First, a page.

Maintenance of I-9 Forms
Below are basic guidelines for the maintenance of I-9 Forms.

Centralize Authority – Limit the number of persons who will complete and administer I-9 Forms.  Your best bet is to use a trained HR professional.  If you don’t have an HR staff member, assign two people to maintain the records and make sure they have the requisite training.

Centralize Storage of I-9 Forms – Store forms alphabetically, together and not in individual employee files. Separate the forms of current employees from those of former employees.  In larger companies, divide I-9s by geographic location, year of hire, and year of termination.  Keep documents in one location, and secure them as you would other personnel files.

Section 3 – Updating or Re-verification – Section 3 of the I-9 Form is for updating and re-verification. If the fourth box in Section 1 is checked, then you must re-verify continuing eligibility to work on or before the expiration date of the relevant documents. If the employee fails to provide timely documentation showing current employment authorization, then employment must be terminated.  Be cautious.  This is one of those difficult gray areas in the I-9 process. The employer is walking a fine line between discrimination and/or document abuse violations by inquiring too much as to the specifics of the employee’s work authorization, and the danger of knowingly employing an unauthorized person.

If you use a new Form I-9, enter the employee’s name in Section 2 and complete Section 3. You need to retain only the second page of the new Form I-9 with the original.

Rehires – If an individual is rehired within three years of the initial hire date, they may use the same I-9 but must update it using Section 3. If a List C document has expired, they must update and re-verify that document or supply another. If the employee has been gone from employment for over three years or the old I-9 is invalid, a new I-9 must be completed.

Transfer – I-9s travel with the employee if he or she moves from unit to unit within a company.  If the employee goes to a new company, then a new I-9 form must be completed by the new company.

Third-Party Hires – Please note that while you are allowed to have a third party complete the I-9 process for individuals working within your company, you are not released from responsibility. If you are aware that an individual is not authorized to work in the U.S., you are required to take action to terminate the employment of that individual in your company.

Retention and Inspection – I-9s must be retained for three years after hire or one year after termination, whichever is later. If a warrant to produce a company’s I-9 Forms is issued, the company has three days notice to provide the documents. Original I-9s must be made available at the location for which the warrant is issued. Where a recruiter or professional employment organization is designated by an employer to complete I-9 Forms, photocopies are allowed at the employer’s place of business.

Electronic Storage – In October 2004 modifications to the law were allowed enabling employers to fill out and store I-9 Forms electronically, if the system used for this purpose:

•    Displays reasonable controls to ensure the integrity, accu¬racy, and reliability of the electronic storage system;
•    Maintains reasonable controls designed to prevent and detect the unauthorized or accidental creation of, addition to, alteration of, deletion of, or deterioration of an    electronically completed or stored Form I-9, includ¬ing the electronic signature, if used;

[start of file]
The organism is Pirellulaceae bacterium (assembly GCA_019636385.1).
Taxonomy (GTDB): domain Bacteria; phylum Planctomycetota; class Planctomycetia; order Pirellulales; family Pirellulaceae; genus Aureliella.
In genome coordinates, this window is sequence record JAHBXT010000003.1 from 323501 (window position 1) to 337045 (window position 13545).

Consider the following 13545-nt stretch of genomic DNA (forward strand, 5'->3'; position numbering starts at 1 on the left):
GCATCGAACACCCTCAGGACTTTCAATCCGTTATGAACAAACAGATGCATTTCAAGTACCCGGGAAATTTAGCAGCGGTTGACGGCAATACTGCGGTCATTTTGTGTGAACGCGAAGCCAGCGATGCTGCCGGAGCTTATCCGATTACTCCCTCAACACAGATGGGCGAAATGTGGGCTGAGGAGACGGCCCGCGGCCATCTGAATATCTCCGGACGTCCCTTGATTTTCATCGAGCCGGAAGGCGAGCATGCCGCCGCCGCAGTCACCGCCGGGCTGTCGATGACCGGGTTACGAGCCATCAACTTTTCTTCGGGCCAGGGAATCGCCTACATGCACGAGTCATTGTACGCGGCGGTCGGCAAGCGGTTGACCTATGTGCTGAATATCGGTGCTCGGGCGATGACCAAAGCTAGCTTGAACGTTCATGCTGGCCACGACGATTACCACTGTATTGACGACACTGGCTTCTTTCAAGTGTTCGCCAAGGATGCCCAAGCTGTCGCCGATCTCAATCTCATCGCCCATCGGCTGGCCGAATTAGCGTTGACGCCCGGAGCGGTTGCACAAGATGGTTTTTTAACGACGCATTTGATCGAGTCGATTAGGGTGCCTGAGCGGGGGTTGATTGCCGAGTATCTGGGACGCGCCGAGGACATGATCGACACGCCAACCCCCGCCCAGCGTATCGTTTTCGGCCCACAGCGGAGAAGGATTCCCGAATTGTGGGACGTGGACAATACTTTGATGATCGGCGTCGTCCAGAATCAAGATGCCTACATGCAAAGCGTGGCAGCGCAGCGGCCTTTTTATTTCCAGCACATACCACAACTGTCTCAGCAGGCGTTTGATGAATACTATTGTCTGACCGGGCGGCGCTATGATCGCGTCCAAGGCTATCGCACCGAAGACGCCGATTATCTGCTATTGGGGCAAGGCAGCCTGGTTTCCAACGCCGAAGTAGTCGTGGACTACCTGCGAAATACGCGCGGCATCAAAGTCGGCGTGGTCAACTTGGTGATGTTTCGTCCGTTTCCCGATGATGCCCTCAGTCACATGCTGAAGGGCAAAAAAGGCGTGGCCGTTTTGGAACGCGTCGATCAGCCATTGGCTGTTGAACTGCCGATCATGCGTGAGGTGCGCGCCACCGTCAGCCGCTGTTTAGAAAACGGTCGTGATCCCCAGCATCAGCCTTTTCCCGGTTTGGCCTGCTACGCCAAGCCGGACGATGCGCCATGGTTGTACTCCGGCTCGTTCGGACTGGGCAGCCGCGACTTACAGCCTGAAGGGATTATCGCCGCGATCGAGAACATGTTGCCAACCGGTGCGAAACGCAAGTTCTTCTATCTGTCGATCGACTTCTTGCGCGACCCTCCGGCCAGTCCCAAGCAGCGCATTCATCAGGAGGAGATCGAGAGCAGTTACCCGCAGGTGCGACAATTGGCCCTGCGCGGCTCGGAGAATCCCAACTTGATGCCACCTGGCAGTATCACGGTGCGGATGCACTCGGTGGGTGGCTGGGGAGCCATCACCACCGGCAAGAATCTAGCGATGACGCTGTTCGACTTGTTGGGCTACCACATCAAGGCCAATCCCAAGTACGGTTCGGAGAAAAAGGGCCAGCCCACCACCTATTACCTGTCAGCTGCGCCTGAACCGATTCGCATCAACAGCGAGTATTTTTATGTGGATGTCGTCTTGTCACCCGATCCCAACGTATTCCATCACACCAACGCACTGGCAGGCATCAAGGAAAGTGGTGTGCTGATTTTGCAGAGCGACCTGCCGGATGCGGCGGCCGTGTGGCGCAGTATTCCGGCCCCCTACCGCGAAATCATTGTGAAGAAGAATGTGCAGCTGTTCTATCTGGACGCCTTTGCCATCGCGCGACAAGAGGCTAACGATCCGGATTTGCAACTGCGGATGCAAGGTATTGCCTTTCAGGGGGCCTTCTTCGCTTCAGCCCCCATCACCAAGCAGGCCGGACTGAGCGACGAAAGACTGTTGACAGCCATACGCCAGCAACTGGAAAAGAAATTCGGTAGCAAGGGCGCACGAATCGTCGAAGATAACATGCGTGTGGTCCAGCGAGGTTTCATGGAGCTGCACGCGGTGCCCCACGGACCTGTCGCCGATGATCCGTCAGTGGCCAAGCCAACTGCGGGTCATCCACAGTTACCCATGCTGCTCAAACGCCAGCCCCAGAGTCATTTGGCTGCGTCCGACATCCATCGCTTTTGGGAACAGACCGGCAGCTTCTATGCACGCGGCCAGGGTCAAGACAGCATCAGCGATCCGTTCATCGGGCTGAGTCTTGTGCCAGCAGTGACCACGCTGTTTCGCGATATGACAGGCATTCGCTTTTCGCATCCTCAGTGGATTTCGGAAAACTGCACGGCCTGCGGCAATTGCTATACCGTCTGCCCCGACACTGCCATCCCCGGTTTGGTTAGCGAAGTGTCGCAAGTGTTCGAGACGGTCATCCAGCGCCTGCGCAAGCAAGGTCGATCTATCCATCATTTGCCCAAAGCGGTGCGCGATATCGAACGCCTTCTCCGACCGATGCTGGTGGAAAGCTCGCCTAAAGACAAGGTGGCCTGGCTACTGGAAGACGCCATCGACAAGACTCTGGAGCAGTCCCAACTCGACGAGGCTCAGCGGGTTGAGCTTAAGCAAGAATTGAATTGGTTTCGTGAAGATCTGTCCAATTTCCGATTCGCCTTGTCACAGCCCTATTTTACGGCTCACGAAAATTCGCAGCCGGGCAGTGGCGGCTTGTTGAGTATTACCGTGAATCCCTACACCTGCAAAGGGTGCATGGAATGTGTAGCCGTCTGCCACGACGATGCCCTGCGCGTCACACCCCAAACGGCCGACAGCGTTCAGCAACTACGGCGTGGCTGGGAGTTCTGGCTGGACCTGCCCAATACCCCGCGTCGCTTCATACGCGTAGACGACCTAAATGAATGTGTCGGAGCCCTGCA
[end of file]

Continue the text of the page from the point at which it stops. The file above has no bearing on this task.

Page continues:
•    Has an inspection and quality assurance program that regularly evaluates the electronic generation or stor¬age system, and includes periodic checks of elec¬tronically stored Forms I-9, including the electronic signature, if used;
•    Has a retrieval system that includes an indexing system permitting searches by any data element; and
•    Has the ability to reproduce legible paper copies.

Electronic signatures are permitted if your system for capturing electronic signatures allows signatories to acknowledge that they read the attestation and attach the electronic signa¬ture to an electronically completed Form I-9.  Also, the system must:

•    Affix the electronic signature at the time of the transaction;
•    Create and preserve a record verifying the identity of the person producing the signature; and
•    Provide a printed confirmation of the transaction, at the time of the transaction, to the person providing the signature.

Please remember that if you choose to use an electronic signature to complete Form I-9 but do not comply with these standards, it may be determined that you have not properly completed Form I-9.

Correct I-9 completion is critical to remaining in compliance with immigration laws. When expanding your business to this workforce, it’s a good idea to investigate compliance further (see http://www.uscis.gov/i-9-central) to get more details on the I-9 and E-Verify system and to check with human resource and immigration specialists.


This content was developed for the PHCC  Educational Foundation by TPO, Inc. (www.tpo-inc.com). Please consult your HR professional or attorney for further advice, as laws may differ in each state. Laws continue to evolve; the information presented is as of October 2015. Any omission or inclusion of incorrect data is unintentional. Please note this article is not intended to provide legal advice or to substitute for supervisor employment law training.

The PHCC Educational Foundation, a partnership of contractors, manufacturers and wholesalers was founded in 1987 to serve the plumbing-heating-cooling industry by preparing contractors and their employees to meet the challenges of a constantly changing marketplace. If you found this article helpful, please consider supporting the Foundation by making a contribution at http://www.phccfoundation.org.